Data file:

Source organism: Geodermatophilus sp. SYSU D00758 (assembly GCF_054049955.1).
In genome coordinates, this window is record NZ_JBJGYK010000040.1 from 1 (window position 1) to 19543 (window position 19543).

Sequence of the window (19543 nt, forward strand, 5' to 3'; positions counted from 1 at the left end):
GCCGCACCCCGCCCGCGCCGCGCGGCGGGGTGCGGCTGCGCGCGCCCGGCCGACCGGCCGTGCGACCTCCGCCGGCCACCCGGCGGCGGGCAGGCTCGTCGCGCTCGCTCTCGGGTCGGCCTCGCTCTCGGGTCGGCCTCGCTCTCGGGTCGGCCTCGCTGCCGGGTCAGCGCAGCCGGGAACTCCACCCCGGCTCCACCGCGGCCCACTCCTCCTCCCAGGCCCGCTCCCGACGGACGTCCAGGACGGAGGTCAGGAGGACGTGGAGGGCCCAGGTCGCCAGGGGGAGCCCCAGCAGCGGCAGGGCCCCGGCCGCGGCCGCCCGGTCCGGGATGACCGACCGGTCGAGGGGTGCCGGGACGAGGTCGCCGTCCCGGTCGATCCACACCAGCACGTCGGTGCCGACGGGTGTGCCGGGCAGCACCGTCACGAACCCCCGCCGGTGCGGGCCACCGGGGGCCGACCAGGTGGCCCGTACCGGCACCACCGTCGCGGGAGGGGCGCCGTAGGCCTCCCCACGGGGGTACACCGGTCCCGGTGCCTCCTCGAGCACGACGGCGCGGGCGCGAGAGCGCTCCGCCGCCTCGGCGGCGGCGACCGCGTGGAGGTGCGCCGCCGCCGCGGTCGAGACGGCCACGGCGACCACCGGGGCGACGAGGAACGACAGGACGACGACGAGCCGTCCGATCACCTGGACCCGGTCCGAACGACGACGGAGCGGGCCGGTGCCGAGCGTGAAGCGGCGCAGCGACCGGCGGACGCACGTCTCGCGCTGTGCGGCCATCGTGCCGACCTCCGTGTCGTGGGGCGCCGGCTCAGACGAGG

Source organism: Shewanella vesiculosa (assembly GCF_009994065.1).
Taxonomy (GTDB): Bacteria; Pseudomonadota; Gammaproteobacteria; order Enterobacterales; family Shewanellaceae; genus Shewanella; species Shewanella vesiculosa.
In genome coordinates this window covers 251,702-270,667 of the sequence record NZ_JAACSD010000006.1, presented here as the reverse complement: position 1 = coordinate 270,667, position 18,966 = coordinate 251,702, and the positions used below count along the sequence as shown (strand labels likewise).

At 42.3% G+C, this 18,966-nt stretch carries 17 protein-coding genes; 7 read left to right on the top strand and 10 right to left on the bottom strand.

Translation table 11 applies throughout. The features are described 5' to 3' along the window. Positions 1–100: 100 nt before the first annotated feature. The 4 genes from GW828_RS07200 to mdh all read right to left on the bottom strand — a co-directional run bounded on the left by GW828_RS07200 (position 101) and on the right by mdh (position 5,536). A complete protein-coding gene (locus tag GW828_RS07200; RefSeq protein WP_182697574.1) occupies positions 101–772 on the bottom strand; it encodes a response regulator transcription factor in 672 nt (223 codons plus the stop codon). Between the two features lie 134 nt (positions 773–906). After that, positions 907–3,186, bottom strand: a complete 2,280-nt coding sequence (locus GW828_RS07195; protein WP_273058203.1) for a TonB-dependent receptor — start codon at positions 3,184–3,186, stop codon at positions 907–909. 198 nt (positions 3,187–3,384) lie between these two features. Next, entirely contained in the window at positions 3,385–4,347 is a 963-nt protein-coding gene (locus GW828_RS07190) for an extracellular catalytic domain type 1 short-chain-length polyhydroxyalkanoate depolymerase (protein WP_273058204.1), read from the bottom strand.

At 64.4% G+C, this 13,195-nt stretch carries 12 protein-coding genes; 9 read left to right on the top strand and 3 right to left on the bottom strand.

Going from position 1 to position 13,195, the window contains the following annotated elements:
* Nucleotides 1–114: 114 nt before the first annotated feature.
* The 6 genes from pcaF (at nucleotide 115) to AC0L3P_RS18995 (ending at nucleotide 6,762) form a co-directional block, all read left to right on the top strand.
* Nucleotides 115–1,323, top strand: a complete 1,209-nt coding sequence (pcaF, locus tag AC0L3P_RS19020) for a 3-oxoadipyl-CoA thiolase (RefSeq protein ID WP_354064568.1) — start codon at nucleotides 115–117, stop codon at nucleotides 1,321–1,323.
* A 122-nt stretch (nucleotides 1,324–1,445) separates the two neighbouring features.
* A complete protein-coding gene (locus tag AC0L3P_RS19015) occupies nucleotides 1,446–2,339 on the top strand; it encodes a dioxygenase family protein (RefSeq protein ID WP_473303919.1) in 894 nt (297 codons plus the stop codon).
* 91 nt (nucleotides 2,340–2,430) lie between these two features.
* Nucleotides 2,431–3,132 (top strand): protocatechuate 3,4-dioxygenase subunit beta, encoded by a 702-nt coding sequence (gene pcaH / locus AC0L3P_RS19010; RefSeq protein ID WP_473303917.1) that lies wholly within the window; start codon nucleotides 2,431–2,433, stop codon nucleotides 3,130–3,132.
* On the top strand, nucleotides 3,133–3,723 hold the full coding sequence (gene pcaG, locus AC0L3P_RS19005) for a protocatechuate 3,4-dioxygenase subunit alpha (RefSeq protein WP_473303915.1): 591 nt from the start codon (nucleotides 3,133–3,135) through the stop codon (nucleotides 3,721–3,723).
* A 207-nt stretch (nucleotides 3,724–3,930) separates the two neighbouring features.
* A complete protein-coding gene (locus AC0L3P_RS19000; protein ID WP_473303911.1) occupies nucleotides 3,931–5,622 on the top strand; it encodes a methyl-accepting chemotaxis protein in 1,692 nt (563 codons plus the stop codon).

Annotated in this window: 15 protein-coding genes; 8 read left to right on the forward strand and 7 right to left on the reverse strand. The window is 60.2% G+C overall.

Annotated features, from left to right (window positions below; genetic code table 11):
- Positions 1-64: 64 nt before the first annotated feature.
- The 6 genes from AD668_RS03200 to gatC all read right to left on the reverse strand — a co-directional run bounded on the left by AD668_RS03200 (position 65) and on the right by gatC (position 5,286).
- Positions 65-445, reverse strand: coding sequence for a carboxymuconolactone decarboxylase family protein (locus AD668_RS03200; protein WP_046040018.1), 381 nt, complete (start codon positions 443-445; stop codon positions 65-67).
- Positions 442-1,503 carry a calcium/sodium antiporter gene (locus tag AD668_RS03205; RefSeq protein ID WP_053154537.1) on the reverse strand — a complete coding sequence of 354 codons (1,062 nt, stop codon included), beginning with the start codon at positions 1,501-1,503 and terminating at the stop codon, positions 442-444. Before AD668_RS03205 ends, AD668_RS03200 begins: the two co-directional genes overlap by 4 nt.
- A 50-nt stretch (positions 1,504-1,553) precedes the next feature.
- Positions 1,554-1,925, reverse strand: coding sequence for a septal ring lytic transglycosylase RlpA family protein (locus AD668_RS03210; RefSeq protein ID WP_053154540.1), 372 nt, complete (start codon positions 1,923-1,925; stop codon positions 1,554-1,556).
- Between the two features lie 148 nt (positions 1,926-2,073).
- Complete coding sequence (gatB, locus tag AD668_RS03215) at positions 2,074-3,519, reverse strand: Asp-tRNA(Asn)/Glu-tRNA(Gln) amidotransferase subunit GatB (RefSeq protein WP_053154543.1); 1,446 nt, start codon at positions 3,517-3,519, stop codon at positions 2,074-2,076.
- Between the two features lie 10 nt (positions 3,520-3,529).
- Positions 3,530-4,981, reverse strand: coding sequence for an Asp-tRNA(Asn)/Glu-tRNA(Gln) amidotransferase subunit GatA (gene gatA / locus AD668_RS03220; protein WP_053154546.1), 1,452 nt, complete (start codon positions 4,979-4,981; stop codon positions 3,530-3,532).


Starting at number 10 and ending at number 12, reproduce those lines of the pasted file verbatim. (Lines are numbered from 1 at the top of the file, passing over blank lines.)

At 64.4% G+C, this 13,195-nt stretch carries 12 protein-coding genes; 9 read left to right on the top strand and 3 right to left on the bottom strand.

Going from position 1 to position 13,195, the window contains the following annotated elements:
* Nucleotides 1–114: 114 nt before the first annotated feature.